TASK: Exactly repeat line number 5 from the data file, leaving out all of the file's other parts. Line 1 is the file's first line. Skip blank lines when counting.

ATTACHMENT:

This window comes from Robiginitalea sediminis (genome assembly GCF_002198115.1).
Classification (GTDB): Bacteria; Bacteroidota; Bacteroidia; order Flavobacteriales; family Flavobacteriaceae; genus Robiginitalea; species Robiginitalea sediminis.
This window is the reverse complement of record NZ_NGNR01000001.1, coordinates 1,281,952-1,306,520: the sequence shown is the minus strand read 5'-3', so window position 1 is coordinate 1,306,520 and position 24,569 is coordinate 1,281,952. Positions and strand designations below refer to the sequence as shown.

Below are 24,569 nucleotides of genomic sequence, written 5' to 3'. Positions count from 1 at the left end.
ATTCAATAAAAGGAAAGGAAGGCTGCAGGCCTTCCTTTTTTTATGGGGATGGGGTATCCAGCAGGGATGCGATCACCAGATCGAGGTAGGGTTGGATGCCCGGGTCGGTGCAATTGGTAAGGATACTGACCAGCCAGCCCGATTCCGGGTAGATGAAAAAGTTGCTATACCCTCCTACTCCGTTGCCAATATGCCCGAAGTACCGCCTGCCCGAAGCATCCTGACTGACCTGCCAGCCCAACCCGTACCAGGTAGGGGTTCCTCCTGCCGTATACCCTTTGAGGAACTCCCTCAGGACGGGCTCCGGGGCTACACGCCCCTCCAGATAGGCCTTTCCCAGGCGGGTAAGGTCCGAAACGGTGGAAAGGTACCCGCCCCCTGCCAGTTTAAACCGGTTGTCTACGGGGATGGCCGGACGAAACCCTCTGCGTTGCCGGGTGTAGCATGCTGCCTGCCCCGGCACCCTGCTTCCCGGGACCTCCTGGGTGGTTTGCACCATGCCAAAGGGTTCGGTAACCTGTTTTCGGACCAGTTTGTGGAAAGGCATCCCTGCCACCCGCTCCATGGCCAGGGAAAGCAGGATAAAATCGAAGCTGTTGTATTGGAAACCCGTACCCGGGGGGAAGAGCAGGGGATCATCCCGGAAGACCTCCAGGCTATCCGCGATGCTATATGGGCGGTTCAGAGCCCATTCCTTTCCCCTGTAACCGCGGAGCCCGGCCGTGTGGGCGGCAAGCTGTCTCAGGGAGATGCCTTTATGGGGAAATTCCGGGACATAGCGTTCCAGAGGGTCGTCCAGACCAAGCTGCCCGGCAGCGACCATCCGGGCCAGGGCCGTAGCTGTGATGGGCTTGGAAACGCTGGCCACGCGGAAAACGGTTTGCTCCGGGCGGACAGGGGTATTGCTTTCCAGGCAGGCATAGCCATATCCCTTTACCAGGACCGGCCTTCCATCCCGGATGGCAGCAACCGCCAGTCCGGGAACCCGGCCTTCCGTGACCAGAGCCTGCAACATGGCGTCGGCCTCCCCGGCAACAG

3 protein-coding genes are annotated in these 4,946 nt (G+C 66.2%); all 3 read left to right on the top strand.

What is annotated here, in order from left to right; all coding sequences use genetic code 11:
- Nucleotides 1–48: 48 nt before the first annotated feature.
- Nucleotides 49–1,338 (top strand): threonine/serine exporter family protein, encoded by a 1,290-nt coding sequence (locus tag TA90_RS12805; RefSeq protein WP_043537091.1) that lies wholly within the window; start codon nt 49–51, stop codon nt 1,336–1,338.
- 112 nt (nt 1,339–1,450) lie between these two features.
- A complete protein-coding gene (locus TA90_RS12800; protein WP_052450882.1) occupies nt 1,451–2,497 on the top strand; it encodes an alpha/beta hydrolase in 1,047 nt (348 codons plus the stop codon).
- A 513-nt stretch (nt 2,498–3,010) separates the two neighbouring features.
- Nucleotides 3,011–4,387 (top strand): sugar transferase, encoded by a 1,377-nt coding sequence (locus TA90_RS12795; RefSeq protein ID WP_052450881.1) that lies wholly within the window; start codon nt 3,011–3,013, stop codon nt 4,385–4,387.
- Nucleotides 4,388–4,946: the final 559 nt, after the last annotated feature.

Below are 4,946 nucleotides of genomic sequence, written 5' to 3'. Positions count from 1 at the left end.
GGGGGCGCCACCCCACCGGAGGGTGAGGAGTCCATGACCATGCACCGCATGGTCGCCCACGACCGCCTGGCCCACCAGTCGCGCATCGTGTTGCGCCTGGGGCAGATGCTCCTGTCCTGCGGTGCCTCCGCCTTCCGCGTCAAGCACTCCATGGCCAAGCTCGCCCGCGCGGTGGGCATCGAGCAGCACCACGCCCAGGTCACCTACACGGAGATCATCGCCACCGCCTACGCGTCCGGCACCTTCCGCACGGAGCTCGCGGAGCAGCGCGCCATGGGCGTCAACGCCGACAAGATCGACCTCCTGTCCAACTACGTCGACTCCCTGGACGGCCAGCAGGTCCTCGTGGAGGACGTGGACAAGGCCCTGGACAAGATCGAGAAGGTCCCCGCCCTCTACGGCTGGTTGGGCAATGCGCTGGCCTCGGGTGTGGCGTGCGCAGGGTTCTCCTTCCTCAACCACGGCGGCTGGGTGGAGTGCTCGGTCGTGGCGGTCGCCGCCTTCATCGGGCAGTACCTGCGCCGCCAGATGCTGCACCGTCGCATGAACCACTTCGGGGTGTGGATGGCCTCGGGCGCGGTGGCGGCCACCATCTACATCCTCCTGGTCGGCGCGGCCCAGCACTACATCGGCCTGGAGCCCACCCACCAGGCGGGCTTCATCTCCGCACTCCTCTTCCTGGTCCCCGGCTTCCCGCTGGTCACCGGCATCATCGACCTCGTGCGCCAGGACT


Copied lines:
ATTCAATAAAAGGAAAGGAAGGCTGCAGGCCTTCCTTTTTTTATGGGGATGGGGTATCCAGCAGGGATGCGATCACCAGATCGAGGTAGGGTTGGATGCCCGGGTCGGTGCAATTGGTAAGGATACTGACCAGCCAGCCCGATTCCGGGTAGATGAAAAAGTTGCTATACCCTCCTACTCCGTTGCCAATATGCCCGAAGTACCGCCTGCCCGAAGCATCCTGACTGACCTGCCAGCCCAACCCGTACCAGGTAGGGGTTCCTCCTGCCGTATACCCTTTGAGGAACTCCCTCAGGACGGGCTCCGGGGCTACACGCCCCTCCAGATAGGCCTTTCCCAGGCGGGTAAGGTCCGAAACGGTGGAAAGGTACCCGCCCCCTGCCAGTTTAAACCGGTTGTCTACGGGGATGGCCGGACGAAACCCTCTGCGTTGCCGGGTGTAGCATGCTGCCTGCCCCGGCACCCTGCTTCCCGGGACCTCCTGGGTGGTTTGCACCATGCCAAAGGGTTCGGTAACCTGTTTTCGGACCAGTTTGTGGAAAGGCATCCCTGCCACCCGCTCCATGGCCAGGGAAAGCAGGATAAAATCGAAGCTGTTGTATTGGAAACCCGTACCCGGGGGGAAGAGCAGGGGATCATCCCGGAAGACCTCCAGGCTATCCGCGATGCTATATGGGCGGTTCAGAGCCCATTCCTTTCCCCTGTAACCGCGGAGCCCGGCCGTGTGGGCGGCAAGCTGTCTCAGGGAGATGCCTTTATGGGGAAATTCCGGGACATAGCGTTCCAGAGGGTCGTCCAGACCAAGCTGCCCGGCAGCGACCATCCGGGCCAGGGCCGTAGCTGTGATGGGCTTGGAAACGCTGGCCACGCGGAAAACGGTTTGCTCCGGGCGGACAGGGGTATTGCTTTCCAGGCAGGCATAGCCATATCCCTTTACCAGGACCGGCCTTCCATCCCGGATGGCAGCAACCGCCAGTCCGGGAACCCGGCCTTCCGTGACCAGAGCCTGCAACATGGCGTCGGCCTCCCCGGCAACAG